Select one of the following options:
- Gaelic for Advanced Beginners 2A (GH2009)
- Gaelic for Advanced Beginners 2B (GH2509)
- Gaelic Language 2A (GH2013)
- Gaelic Language 2B (GH2513)
Plus 60 credit points from available Level 2 History courses.
- Gaelic for Advanced Beginners 2a (GH2009) - 15 Credit Points
This is the second year Gaelic language course for people who started learning in their first year. It builds on the foundations already set in the first year and continues to develop vocabulary, grammatical structures and idioms in both writing and speech.
- Gaelic for Advanced Beginners 2b (GH2509) - 15 Credit Points
This course follows on from GH2009 and is for people who started learning in their first year. It continues to develop a range of linguistic competencies in written and oral language.
- Gaelic Language 2a (GH2013) - 15 Credit Points
This is the second year Gaelic language course for students who are relatively fluent in the language already and have studied it to at least Higher in school (Higher Gaelic or Gàidhlig) or similar level. It follows on from GH1513.
- Gaelic Language 2b (GH2513) - 15 Credit Points
This is the second half of the second year Gaelic language course for students who are relatively fluent in the language already and have studied it to at least Higher in school (Higher Gaelic or Gàidhlig) or similar level. It follows on from GH2013.
- Year 3
- Gaelic Language A (GH3022) - 30 Credit Points
A level three Gaelic language course for students taking honours Gaelic. The course runs over both semesters and is topic based, enabling students to develop their ability to deal with a large range of subjects in Gaelic. The course also develops students' generic writing and oral skills.
- Thinking History (HI356J) - 30 Credit Points
This course looks at how history is written. It considers the problems involved in studying and explaining the past, and the many dilemmas faced by historians in reconstructing it. By examining the ways in which history has been written from the Ancient Greeks to Postmodernism, it considers the limits of historical study, asks whether history can ever be a science, and reveals the assumptions behind the various approaches to history that inform its writing. It is designed to provide honours history students with an essential understanding of what they are doing when they study history. Download Course Guide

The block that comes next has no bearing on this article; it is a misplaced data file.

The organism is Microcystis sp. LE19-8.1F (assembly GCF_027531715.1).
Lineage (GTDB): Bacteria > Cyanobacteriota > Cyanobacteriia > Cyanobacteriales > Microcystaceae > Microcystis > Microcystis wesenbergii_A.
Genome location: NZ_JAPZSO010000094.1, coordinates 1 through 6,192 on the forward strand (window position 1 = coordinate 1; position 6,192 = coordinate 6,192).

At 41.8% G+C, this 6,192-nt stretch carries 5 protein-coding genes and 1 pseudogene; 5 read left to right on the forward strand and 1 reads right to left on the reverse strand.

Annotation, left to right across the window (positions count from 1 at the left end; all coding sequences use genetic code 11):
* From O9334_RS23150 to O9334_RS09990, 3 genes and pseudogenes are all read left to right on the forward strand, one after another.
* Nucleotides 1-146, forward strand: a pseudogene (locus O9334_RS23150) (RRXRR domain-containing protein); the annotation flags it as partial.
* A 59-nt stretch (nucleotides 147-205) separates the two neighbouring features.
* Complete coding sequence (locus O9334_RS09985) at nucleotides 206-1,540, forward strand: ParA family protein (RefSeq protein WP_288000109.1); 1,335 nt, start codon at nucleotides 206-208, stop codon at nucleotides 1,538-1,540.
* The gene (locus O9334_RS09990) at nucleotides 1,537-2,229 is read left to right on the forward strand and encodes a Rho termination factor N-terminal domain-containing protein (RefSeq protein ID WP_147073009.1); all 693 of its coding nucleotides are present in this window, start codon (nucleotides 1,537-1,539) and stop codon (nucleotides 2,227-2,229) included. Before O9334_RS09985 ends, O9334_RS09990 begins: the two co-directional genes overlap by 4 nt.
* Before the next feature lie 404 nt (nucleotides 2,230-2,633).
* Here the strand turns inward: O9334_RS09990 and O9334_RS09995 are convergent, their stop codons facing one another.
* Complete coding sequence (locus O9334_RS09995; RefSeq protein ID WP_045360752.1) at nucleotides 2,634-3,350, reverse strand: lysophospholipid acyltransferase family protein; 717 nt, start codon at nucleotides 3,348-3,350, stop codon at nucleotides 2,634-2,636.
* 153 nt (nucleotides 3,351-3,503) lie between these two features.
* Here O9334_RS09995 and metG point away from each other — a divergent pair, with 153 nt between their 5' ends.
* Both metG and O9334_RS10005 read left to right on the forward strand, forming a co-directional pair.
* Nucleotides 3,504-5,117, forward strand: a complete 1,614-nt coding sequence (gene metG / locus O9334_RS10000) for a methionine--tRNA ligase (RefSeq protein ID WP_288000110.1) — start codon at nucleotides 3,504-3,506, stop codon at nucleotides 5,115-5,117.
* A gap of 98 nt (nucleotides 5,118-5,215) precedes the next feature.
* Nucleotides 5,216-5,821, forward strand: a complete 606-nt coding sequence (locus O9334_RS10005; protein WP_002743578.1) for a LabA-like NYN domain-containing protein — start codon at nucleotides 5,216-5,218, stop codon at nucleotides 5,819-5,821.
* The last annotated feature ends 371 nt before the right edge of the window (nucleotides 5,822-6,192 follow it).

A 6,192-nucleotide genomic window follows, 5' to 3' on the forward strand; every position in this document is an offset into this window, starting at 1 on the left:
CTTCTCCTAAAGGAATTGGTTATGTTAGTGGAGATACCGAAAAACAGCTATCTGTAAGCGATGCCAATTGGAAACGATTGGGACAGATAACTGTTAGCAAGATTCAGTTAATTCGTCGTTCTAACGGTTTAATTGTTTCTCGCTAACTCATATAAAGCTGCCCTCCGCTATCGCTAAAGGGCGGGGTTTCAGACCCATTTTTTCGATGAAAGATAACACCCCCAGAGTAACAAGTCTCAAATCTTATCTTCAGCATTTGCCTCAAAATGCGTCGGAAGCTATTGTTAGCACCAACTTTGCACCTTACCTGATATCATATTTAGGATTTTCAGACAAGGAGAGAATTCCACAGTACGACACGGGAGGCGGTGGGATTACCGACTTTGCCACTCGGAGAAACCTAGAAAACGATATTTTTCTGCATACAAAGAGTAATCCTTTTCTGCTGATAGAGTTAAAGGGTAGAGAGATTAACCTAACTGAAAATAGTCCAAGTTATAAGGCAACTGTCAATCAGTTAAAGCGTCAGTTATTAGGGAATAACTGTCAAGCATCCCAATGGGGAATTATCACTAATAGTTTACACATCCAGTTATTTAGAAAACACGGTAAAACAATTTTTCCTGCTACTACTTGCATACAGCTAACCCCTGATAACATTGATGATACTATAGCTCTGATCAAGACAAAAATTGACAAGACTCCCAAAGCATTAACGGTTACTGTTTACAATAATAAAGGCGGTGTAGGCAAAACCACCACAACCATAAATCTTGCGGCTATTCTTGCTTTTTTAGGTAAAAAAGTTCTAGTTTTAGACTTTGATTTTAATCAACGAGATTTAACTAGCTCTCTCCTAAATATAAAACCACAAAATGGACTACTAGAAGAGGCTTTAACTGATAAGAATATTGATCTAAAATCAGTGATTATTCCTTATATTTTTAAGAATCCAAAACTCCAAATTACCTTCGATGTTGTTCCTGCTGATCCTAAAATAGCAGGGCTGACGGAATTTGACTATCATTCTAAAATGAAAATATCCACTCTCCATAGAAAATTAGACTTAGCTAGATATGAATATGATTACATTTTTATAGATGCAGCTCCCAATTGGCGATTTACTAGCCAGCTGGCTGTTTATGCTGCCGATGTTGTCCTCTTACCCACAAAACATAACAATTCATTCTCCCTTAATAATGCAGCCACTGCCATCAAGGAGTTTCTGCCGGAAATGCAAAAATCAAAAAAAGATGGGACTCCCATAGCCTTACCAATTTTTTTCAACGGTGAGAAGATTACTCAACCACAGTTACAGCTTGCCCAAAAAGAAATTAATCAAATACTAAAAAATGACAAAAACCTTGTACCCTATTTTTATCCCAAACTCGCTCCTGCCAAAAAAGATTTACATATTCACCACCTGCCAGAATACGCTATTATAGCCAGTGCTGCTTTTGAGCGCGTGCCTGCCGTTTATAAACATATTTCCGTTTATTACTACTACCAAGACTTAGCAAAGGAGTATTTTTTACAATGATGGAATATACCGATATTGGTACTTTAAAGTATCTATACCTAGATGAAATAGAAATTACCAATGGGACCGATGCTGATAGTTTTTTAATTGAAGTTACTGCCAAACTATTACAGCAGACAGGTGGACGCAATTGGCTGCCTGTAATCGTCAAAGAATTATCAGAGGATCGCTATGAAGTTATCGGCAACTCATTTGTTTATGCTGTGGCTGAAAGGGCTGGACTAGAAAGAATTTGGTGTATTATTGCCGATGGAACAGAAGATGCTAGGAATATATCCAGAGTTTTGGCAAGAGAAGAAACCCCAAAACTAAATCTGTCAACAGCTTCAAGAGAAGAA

Select further courses in Gaelic at Level 3 to gain 60 credits in the discipline, plus 30 credit points from Level 3 History courses.
- Year 4
- Gaelic Language B (GH4022) - 30 Credit Points
A level four Gaelic language course for students taking honours Gaelic. The course runs over both semesters and is topic based, enabling students to develop their ability to deal with a large range of subjects in Gaelic. The course also develops students' generic writing and oral skills.
Select one of the following dissertation options:
- Dissertation in Gaelic Studies (GH4507) AND History in Practice II (HI4518)
- Dissertation in History (HI4516)
Plus select one History Special Subject course listed below, plus further course(s) in Gaelic at Level 4 to gain 60 credits in the discipline.
- Dissertation in Gaelic Studies (GH4507) - 15 Credit Points
The dissertation course for honours Gaelic students is student-led. Students decide in consultation with academic staff what topic they would like to research and write about for their final dissertation. Students can chose any topic from the broad field that is Gaelic studies, including topics related to: Gaelic literature (a writer or a theme), Gaelic sociolinguistics, language planning, Gaelic cultural practices, etc.
- History in Practice (HI4518) - 30 Credit Points